HSC transplantation, printed

Donor search

The search for a histocompatible donor should be started as soon as HSC transplantation has become a therapeutical option.

Related donors

The best chance to find a matched donor is within the family. Because the HLA genes are inherited in haplotypes, a patient has a chance of 1:4 to be HLA-compatible with his sibling. HLA-A,B,DR low resolution typing (DNA-typing or serology) is usually sufficient to determine whether 2 siblings have inherited the same 2 HLA-haplotypes. The fact that low resolution typing techniques are not able to make out all the allelic variants in the population is not important, because these 2 siblings will have inherited the same allelic variants from their parents.

Unrelated volunteer donors

When no matched sibling donor is available, a search in one of the donor registries with millions of volunteer donors for the best matched unrelated donor can be performed. A very useful source is the BMDW Registry that contains most of the HLA data of the donors in the national registries.
The chance of finding another individual that expresses the same alleles for all loci would be infinitely small if the HLA alleles were randomly distributed in the population. However, because the HLA genes are all on the same chromosome, a strong linkage disequilibrium exists between the different loci. Furthermore, many HLA alleles are relatively infrequent. As a consequence, the frequency of a (common) haplotype in the population is much higher than it would have been if the loci were inherited independently. At present, the chance of finding a donor matched for HLA-A,-B,-C,-DR and -DQ is approximately percent.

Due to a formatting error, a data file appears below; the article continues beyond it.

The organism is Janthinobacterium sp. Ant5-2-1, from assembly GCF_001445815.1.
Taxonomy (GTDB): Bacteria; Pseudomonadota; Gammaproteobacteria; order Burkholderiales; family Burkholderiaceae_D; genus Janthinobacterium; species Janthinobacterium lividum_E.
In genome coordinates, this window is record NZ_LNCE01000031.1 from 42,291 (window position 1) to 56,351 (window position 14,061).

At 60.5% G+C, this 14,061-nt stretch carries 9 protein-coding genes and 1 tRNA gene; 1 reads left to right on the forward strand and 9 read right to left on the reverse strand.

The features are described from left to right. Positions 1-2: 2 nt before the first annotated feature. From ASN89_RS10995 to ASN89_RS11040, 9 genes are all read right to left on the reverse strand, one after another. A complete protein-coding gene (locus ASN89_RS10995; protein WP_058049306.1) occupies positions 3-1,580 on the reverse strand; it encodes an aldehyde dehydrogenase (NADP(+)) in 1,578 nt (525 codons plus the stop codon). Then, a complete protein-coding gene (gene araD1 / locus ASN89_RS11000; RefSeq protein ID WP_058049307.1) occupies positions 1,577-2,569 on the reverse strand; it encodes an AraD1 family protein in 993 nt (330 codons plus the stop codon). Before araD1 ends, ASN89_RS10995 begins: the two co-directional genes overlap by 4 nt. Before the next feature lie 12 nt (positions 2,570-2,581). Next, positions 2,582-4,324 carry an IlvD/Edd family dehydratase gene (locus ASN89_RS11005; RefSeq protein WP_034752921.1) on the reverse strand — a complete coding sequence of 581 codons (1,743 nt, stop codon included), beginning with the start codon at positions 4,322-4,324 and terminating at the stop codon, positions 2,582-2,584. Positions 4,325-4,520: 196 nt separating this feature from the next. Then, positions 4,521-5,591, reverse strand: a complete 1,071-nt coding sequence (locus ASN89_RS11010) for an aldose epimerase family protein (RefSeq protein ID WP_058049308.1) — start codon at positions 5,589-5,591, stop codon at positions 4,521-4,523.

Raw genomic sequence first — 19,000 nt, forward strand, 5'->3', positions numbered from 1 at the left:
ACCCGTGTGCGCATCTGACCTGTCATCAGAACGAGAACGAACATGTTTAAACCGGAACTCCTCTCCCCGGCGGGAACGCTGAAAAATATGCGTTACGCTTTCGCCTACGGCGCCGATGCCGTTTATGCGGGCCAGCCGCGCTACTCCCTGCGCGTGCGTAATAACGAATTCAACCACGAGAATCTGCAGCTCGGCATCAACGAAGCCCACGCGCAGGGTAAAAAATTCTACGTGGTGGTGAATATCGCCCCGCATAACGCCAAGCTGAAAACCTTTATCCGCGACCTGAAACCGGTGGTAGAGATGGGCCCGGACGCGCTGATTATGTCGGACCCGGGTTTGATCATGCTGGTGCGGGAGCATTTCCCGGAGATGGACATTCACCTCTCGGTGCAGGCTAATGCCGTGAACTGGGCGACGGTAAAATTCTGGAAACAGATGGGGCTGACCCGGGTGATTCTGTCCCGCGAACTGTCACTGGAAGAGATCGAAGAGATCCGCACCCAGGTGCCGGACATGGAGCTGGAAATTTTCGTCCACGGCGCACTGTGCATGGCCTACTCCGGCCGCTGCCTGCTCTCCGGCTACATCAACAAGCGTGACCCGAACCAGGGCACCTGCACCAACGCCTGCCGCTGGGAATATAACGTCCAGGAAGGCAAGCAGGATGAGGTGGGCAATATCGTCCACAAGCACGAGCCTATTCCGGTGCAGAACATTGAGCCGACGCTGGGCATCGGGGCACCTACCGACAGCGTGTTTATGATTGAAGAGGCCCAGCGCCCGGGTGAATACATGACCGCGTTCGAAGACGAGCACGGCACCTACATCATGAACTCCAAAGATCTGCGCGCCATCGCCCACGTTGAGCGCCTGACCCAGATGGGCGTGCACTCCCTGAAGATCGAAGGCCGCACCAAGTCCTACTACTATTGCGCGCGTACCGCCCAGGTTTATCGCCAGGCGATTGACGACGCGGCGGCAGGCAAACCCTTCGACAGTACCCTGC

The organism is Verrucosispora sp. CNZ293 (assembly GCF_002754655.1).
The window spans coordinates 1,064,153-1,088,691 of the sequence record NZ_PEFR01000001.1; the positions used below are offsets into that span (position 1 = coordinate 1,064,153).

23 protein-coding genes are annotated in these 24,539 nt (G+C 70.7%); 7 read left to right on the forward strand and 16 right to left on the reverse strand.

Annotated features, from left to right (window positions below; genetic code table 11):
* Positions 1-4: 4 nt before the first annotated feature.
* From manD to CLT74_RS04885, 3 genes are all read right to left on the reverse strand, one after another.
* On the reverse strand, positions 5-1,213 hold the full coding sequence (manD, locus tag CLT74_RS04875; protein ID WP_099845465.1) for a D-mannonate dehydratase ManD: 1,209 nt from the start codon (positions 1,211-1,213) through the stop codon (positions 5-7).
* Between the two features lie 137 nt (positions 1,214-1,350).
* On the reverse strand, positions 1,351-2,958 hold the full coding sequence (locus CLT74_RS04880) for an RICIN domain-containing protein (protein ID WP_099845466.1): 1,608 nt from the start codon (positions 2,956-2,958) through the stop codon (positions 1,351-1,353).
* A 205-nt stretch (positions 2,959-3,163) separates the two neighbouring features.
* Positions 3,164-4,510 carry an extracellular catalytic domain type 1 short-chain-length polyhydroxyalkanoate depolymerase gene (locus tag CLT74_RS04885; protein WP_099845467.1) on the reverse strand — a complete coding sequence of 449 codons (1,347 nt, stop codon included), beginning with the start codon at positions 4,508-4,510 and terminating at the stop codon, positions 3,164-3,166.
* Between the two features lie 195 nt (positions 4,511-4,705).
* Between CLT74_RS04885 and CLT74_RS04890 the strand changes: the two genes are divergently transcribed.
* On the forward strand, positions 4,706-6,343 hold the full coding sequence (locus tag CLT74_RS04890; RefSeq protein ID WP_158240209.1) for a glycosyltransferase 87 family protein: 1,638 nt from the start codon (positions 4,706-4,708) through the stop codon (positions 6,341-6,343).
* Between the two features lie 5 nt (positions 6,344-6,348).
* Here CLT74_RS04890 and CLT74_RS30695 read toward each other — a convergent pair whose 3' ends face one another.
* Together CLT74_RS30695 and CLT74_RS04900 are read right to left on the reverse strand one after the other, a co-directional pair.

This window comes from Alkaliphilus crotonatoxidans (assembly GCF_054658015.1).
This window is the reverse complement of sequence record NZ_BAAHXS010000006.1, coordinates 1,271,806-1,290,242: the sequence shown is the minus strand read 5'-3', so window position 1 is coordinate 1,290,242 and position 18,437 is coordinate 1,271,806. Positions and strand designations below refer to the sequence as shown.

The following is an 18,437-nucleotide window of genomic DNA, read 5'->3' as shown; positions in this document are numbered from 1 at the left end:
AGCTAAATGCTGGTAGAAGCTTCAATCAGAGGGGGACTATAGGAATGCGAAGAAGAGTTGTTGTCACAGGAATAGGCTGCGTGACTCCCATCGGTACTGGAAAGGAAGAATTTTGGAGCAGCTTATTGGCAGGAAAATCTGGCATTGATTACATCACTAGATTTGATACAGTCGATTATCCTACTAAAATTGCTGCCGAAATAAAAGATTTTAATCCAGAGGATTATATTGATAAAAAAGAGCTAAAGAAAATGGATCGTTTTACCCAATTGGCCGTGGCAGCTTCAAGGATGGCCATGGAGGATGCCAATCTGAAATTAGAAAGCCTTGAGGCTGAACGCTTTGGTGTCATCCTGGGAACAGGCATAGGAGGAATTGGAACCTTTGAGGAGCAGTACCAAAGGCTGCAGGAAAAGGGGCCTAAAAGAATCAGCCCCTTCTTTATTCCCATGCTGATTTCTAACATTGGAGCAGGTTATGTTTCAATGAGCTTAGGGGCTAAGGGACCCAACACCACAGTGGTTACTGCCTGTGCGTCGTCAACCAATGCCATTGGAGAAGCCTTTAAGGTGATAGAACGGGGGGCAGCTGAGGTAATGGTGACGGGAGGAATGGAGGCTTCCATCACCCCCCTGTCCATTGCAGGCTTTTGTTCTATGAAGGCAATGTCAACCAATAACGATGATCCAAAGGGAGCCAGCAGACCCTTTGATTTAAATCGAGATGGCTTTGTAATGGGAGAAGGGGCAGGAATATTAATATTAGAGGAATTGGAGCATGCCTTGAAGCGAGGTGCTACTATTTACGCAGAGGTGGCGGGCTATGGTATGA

The complication rates of transplants using matched unrelated donors are generally higher than with matched sibling transplants. Furthermore, the search process is time consuming. Many patients with aggressive diseases cannot wait the 2 to 4 months needed to locate the best-match unrelated donor for a transplantation.

The HLA typing strategy for unrelated donor is considerably different from the strategy for a related donor.

Cord blood

Cord blood is a rich source of HSC that can be harvested at birth and cryopreserved until it can be used for transplantation. At present, several cord blood banks can be searched to find a suitable (cord blood) donor. Obviously, cord blood banks containe far less cords than there are unrelated donors in the registries. Therefore, the degree of matching will be lower but because the immune system of the neonate is still immature, the T cells in the cord blood cause less severe GVHD so that an HLA-mismatch may be accepted.